For many children, preschool is about learning ABCs, counting to 10, and transforming macaroni into works of art. But for two-year-old Ella Casten, who had witnessed older siblings attend school, she concluded that preschool must be where children finally learn how to walk. However, when Ella, a child with a terminal neuromuscular disease, learned that she would not be learning to walk in preschool, she was devastated.
Dina Esposito, a counselor at Jane Addams Middle School, met Ella two years ago at her daughter’s birthday party. Captivated by the tiny tot, a blonde-haired child with big brown eyes seated in the smallest wheelchair she had ever seen, Esposito asked Ella’s mother about the her story. During that conversation, Esposito learned about Spinal Muscular Atrophy Type 2, about Ella’s disappointment concerning preschool, and their recent move to Naperville to better accommodate their daughter’s many medical needs.
Esposito wanted to help. After she heard about Special Spaces, a nonprofit organization that creates dream bedrooms for children with life-threatening medical illnesses, she wrote to the Chicagoland chapter about Ella’s condition. “She has recently become aware that she will never walk and there is no cure,” Esposito explained in her letter. “Her family has worked hard to meet Ella’s everyday needs. Is there a way to nominate this amazing little girl to get a dream room of her own?”
The answer was a resounding yes. On June 3, Special Spaces completed their first makeover in Naperville for Ella, who is now four years old, thanks to the many volunteers who gave of their time and to a sponsorship by Continental Motors of Naperville. “Joel Weinberger and his team—they were amazing,” said Kelly Knox, Special Spaces local director based in Naperville. “Our sponsors are always amazing, but about Joel in particular, I cannot say enough. He made such a difference in Ella’s life.”
Although Special Spaces has been helping children around the country since 2004, the Chicagoland chapter started in February of 2013. Since then, it has already given 25 critically ill children bedroom makeovers, and is starting up two more chapters in Lake Zurich and Tinley Park.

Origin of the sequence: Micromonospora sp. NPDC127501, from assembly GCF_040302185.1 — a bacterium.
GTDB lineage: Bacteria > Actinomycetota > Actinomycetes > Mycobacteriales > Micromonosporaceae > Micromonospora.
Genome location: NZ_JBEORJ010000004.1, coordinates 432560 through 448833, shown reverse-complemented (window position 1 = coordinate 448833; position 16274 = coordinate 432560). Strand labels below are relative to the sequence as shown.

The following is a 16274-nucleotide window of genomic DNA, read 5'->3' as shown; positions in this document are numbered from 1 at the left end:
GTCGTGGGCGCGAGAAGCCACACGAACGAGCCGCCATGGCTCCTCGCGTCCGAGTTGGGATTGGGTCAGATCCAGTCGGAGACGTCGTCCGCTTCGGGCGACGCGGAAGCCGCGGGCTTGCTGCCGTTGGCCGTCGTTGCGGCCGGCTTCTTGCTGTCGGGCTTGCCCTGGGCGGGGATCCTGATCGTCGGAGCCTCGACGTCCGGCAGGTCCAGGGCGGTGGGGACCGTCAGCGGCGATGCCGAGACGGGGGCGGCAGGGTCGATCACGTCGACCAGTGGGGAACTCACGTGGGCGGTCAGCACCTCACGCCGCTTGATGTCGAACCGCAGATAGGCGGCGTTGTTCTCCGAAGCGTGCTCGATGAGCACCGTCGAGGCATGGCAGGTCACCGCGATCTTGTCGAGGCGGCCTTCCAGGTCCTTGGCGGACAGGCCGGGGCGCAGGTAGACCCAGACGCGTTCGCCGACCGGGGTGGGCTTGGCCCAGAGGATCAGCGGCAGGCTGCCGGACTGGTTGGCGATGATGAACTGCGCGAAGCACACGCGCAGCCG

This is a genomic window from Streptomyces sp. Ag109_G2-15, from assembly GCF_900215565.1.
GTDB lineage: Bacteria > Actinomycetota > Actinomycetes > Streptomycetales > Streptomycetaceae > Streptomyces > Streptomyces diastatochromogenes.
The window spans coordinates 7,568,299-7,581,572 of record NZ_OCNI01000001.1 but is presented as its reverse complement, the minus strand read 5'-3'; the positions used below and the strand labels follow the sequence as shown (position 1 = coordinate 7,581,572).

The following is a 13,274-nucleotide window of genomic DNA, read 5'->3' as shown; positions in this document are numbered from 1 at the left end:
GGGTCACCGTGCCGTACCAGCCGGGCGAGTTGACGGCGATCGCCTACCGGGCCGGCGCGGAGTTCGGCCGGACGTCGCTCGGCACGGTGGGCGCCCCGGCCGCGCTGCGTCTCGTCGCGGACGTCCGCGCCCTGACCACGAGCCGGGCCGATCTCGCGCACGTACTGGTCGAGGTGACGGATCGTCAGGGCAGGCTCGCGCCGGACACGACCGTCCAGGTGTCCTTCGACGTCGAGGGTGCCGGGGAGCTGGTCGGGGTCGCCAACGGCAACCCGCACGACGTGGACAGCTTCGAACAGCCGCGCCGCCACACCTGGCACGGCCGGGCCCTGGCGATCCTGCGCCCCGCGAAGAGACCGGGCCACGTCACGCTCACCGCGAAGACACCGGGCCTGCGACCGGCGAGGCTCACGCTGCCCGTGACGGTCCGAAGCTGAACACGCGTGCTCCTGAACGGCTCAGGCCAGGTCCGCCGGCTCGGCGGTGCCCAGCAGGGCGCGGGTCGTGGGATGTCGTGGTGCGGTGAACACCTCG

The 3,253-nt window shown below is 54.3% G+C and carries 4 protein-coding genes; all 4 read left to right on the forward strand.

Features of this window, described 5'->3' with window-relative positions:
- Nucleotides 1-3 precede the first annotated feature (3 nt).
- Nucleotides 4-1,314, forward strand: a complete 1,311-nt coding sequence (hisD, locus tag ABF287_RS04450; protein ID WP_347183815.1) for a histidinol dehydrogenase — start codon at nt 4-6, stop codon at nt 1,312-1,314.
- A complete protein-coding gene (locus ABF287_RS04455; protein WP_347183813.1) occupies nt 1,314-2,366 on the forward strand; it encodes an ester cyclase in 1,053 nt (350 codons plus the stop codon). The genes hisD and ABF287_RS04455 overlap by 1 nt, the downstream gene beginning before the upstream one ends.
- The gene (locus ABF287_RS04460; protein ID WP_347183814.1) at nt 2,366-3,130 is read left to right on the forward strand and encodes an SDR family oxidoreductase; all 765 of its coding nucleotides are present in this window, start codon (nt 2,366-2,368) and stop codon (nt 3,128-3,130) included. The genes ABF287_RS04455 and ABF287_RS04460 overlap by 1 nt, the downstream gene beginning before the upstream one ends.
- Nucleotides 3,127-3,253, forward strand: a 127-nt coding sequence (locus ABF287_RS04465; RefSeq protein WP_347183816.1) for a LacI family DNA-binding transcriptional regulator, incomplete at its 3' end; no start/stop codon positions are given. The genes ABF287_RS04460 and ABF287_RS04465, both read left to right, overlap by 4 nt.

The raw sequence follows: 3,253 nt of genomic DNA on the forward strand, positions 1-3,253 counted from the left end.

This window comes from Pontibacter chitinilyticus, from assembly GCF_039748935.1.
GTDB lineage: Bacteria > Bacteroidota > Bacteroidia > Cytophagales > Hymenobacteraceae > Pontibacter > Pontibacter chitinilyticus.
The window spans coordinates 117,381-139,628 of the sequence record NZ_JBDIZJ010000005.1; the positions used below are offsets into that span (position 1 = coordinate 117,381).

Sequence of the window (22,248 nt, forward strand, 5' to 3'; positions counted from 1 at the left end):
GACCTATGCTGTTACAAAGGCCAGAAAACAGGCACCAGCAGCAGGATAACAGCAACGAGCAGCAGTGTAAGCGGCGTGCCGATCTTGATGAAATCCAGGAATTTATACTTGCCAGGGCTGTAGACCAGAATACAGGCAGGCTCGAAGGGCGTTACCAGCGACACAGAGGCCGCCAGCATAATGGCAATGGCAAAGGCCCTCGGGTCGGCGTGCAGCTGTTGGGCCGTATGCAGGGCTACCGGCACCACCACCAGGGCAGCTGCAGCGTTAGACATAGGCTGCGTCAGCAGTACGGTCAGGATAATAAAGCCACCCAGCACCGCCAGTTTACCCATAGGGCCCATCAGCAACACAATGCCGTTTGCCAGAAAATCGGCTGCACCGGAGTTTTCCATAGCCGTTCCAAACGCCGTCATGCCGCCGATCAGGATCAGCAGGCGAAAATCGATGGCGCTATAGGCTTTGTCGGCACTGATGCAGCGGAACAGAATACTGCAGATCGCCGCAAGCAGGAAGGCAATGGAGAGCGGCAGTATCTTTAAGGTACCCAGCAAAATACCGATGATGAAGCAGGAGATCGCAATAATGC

“Our mission is to change one child’s life, one bedroom at a time. We have tried hard not to say no in Chicago to those we screen,” says Knox. “We are blessed to receive children with the full gamut of conditions. We have five strong children’s hospitals in our area and we work with them all—we’ve had them come as far away as Wisconsin.” Special Spaces is currently booked through February 2015 in an effort to help as many children as possible.
Such commitment is not surprising. Knox quit her drapery workshop business to combine her creative talent with her love of helping others and now volunteers full-time as a director for Special Spaces. Knox and her core team regularly welcome volunteers to help make the dreams of critically ill children a reality. However, corporate sponsorships are critical. Companies are invaluable, not only in covering the $3,000 cost for each project, but also for supplying many of the hands-on volunteers.
In a process that takes six to eight weeks to plan, the makeover culminates in a single workday when a team of volunteers descends on a family’s home and transforms the child’s bedroom with a climactic “reveal” that same evening. For Ella’s family, it was certainly a dream come true.
For more information about Special Spaces and how you or your company can volunteer, visit www.specialspaceschicagoland.org.